On July 26, 2019, the U.S. Supreme Court ruled that the Trump administration can access $2.5 billion in Defense Department funds to replace and enhance sections of barrier along the southern border in Arizona, California and New Mexico. The Court’s 5-4 decision in Trump v. Sierra Club stayed an injunction and let the administration access funds that were frozen by decisions of a federal district court in California in May and the Ninth Circuit Court of Appeals (agreeing with the district court) on July 3. The significance of the decision is that the administration can now move forward with the work—for which contracts have already been awarded, but not finalized—while litigation brought by environmental groups proceeds in lower courts, a process that will take several months.
In challenging the Ninth Circuit’s ruling in an emergency filing, the Government asked the Supreme Court for a decision to be made by July 26 so that the Defense Department could finalize the contracts for border wall construction before the end of the fiscal year, September 30, after which funds not obligated would become unavailable. The contracts at issue are substantial, including a $789 million deal to replace 46 miles of barrier in New Mexico and a $646 million contract to replace 63 miles of barrier in Arizona.
The Supreme Court’s short opinion granted the stay because, among other unnamed reasons, the Government had made a sufficient showing that the environmental group plaintiffs did not have standing to challenge the legality of reallocating Defense Department funds for the barrier projects. Environmental and community groups have made clear that they are not deterred by the July 26 ruling, and if the Ninth Circuit grants the recent request for an expedited schedule in the Sierra Club matter, we could have a new decision with respect to the use of funds this fall.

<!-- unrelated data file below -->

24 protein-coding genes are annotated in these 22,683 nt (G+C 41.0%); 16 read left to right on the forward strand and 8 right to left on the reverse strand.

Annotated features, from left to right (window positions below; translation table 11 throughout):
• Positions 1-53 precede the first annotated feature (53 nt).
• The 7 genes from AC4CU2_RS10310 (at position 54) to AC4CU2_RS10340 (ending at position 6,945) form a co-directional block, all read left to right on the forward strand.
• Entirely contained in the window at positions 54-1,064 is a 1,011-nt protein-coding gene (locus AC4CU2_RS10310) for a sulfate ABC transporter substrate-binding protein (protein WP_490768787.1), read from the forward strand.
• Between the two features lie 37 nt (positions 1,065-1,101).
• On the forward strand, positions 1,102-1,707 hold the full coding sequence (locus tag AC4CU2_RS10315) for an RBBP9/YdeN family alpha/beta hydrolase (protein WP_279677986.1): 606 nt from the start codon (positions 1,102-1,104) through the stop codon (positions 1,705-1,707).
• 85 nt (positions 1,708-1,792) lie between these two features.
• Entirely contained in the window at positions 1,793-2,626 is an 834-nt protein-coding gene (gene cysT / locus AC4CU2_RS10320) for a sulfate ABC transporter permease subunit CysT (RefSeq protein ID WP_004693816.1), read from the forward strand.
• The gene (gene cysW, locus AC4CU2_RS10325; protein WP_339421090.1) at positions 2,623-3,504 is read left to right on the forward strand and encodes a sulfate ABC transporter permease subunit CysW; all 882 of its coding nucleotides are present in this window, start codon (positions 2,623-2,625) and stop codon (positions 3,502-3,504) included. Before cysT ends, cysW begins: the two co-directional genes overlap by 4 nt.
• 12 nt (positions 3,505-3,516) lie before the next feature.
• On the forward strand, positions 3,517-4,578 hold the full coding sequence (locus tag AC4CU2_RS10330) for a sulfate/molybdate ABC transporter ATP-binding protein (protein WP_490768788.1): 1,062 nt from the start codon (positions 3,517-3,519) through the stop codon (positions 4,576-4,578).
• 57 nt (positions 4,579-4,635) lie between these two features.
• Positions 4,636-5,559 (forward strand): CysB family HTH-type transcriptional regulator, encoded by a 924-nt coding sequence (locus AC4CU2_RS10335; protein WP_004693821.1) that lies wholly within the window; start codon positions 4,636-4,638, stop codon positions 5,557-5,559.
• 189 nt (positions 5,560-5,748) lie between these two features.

It will be interesting to follow the progress of these and other border wall projects and, from a contract drafting and negotiation perspective, to learn how the looming threat of injunctions and decisions issued after the work begins factors into finalizing contracts for the work. For example, what are the conditions for payment of the full contract sum? What costs associated with the work being stopped by an injunction or adverse decision can the contractor recover? Given the protests that have taken place with respect to similar projects, who is responsible for providing security to protect the work and those performing it? In addition, and as noted by Justice Breyer (concurring in part and dissenting in part from the grant of stay in Trump v. Sierra Club), there is the question of who will pay for the removal of any constructed barriers should that be ordered after construction has commenced.